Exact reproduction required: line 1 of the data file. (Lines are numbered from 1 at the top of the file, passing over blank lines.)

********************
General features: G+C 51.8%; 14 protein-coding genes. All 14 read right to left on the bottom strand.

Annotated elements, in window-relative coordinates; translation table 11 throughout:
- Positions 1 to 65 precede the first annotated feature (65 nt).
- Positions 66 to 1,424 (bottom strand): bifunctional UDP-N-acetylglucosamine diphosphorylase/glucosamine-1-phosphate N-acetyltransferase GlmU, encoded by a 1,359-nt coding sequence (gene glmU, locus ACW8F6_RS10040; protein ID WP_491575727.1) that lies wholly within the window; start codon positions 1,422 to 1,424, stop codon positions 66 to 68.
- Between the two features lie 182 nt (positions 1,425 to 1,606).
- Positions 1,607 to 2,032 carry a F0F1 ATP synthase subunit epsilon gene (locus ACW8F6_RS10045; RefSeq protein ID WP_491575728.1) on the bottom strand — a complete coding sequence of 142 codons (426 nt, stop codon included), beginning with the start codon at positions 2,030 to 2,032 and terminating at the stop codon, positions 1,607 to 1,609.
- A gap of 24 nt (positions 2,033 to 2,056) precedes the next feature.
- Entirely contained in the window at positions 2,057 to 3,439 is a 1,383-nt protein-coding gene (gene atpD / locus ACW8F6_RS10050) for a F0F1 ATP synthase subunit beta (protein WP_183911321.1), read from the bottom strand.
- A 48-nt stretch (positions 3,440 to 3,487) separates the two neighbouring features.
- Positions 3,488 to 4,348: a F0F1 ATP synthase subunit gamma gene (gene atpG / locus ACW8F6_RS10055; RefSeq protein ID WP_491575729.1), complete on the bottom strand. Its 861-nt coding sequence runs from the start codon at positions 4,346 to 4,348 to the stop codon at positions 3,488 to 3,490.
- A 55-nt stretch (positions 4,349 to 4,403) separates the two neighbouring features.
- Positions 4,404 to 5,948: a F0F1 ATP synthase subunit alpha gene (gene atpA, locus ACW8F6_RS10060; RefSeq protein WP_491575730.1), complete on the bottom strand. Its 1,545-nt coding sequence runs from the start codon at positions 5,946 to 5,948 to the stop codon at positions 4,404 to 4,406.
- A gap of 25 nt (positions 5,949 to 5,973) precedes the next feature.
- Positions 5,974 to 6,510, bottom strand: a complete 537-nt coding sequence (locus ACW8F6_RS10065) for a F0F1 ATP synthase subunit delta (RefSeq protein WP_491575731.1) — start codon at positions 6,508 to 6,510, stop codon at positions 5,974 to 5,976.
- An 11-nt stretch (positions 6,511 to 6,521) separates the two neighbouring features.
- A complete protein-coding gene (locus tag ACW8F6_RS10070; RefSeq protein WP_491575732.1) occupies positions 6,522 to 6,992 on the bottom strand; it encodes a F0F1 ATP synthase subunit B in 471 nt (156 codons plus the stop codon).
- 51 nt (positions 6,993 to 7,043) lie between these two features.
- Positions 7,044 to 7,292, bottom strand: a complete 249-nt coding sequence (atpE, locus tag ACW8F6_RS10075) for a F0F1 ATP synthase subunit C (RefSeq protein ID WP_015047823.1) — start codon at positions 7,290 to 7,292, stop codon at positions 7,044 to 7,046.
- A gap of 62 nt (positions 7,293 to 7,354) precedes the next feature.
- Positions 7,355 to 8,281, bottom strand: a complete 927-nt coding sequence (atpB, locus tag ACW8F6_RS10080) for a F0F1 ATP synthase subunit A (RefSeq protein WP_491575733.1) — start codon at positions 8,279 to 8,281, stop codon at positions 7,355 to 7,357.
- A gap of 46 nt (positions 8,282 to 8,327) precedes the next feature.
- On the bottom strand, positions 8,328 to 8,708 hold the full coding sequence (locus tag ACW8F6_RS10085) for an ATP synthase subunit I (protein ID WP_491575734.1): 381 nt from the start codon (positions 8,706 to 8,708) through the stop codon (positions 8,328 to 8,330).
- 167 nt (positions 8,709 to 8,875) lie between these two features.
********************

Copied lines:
General features: G+C 51.8%; 14 protein-coding genes. All 14 read right to left on the bottom strand.